Hydroxynorketamine

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Hydroxynorketamine
(2R,6R)-Hydroxynorketamine
(2S,6S)-Hydroxynorketamine
The four possible stereoisomers of Hydroxynorketamine
(2R,6S)-Hydroxynorketamine (2S,6R)-Hydroxynorketamine
Clinical data
ATC code
  • None
Identifiers
CAS Number
PubChem CID
ChemSpider
Chemical and physical data
Formula C12H14ClNO2
Molar mass 239.70 g/mol
3D model (JSmol)

Hydroxynorketamine (HNK), or 6-hydroxynorketamine, is a minor metabolite of the anesthetic, dissociative, and antidepressant drug ketamine.[1] It is formed by hydroxylation of the intermediate norketamine, another metabolite of ketamine.[1]

The major metabolite of ketamine is norketamine (80%).[2] Norketamine is secondarily converted into 4-, 5-, and 6-hydroxynorketamines (15%), mainly HNK (6-hydroxynorketamine).[2] Ketamine is also transformed into hydroxyketamine (5%).[2] As such, bioactivated HNK comprises less than 15% of a dose of ketamine.[2]

Pharmacology[edit]

In contrast to ketamine and norketamine, HNK is inactive as an anesthetic and psychostimulant.[3][4] In accordance, it has only very weak affinity for the NMDA receptor (Ki = 21.19 µM and > 100 μM for (2S,6S)-HNK and (2R,6R)-HNK, respectively).[5] However, HNK does still show biological activity, having been found to act as a potent and selective negative allosteric modulator of the α7-nicotinic acetylcholine receptor (IC50 < 1 µM).[5] Moreover, (2S,6S)-HNK was tested and was found to increase the function of the mammalian target of rapamycin (mTOR), a marker of the antidepressant activity of ketamine, far more potently than ketamine itself (0.05 nM for (2S,6S)-HNK, 10 nM for (S)-norketamine, and 1,000 nM for (S)-ketamine (esketamine), respectively), an action that was observed to correlate closely with their ability to inhibit the α7-nicotinic acetylcholine receptor.[6][7][8] This finding has led to a call of reassessment of the understanding of the rapid antidepressant effects of ketamine and their mechanisms.[9] However, subsequent research has found that dehydronorketamine, which is a potent and selective antagonist of the α7-nicotinic acetylcholine receptor similarly to HNK, is inactive in the forced swim test at doses up to 50 mg/kg in mice, and this is in contrast to ketamine and norketamine, which are effective at doses of 10 mg/kg and 50 mg/kg, respectively.[10]

In May 2016, a study published in the journal Nature determined that HNK, specifically (2S,6S;2R,6R)-HNK, is responsible for the antidepressant-like effects of ketamine in mice; administration of (2R,6R)-HNK demonstrated ketamine-type antidepressant-like effects, and preventing the metabolic conversion of ketamine into HNK blocked the antidepressant-like effects of the parent compound.[11][12] As (2R,6R)-HNK, unlike ketamine, is not an NMDA receptor antagonist, and produces no dissociative or euphoric effects, it has consequently been concluded that the antidepressant effects of ketamine may in fact not be mediated via the NMDA receptor.[11][12] This is tentative, as confirmation that the findings translate to humans is still needed,[13] but it is notable that published human data show a positive association between the antidepressant responses of ketamine and plasma (2S,6S;2R,6R)-HNK levels.[11][12] In accordance with the notion that the NMDA receptor is not responsible for the antidepressant effects of ketamine, dizocilpine (MK-801), which binds to and blocks the same site on the NMDA receptor that ketamine does, lacks antidepressant-like effects.[11] Moreover, the findings would explain why other NMDA receptor antagonists such as memantine, lanicemine, and traxoprodil have thus far failed to demonstrate ketamine-like antidepressant effects in human clinical trials.[11] Instead of acting via blockade of the NMDA receptor, (2R,6R)-HNK increases activation of the AMPA receptor via a currently unknown/uncertain mechanism.[9][11] The compound is now under active investigation by researchers at NIMH for potential clinical use, and it is hoped that use of HNK instead will mitigate the various concerns (such as abuse and dissociation) of using ketamine itself in the treatment of depression.[11][12]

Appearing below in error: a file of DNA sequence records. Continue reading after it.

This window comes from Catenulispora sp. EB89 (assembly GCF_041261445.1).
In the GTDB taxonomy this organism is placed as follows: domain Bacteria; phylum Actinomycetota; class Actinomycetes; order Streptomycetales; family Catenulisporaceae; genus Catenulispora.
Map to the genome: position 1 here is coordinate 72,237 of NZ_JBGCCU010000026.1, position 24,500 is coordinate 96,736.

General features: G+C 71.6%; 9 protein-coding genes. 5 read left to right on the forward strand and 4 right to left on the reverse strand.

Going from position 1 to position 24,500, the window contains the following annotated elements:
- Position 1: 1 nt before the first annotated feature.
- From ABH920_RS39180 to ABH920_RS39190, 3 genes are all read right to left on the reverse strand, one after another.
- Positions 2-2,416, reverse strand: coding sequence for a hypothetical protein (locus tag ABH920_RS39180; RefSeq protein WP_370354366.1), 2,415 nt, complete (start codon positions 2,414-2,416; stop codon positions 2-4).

However, a June 2017 study found that (2R,6R)-HNK does in fact block the NMDA receptor, similarly to ketamine.[15][16] These findings suggest that the antidepressant-like effects of (2R,6R)-HNK may not actually be NMDA receptor-independent and that it may act in a similar manner to ketamine.[15][16]

Ketamine, (2R,6R)-HNK, and (2S,6S)-HNK have been found to be possible ligands of the estrogen receptor ERα (IC50 = 2.31, 3.40, and 3.53 µM, respectively).[17]

See also[edit]

References[edit]

  1. ^ a b Ronald D. Miller; Lars I. Eriksson; Lee A Fleisher; Jeanine P. Wiener-Kronish; William L. Young (24 June 2009). Anesthesia. Elsevier Health Sciences. pp. 743–. ISBN 1-4377-2061-7.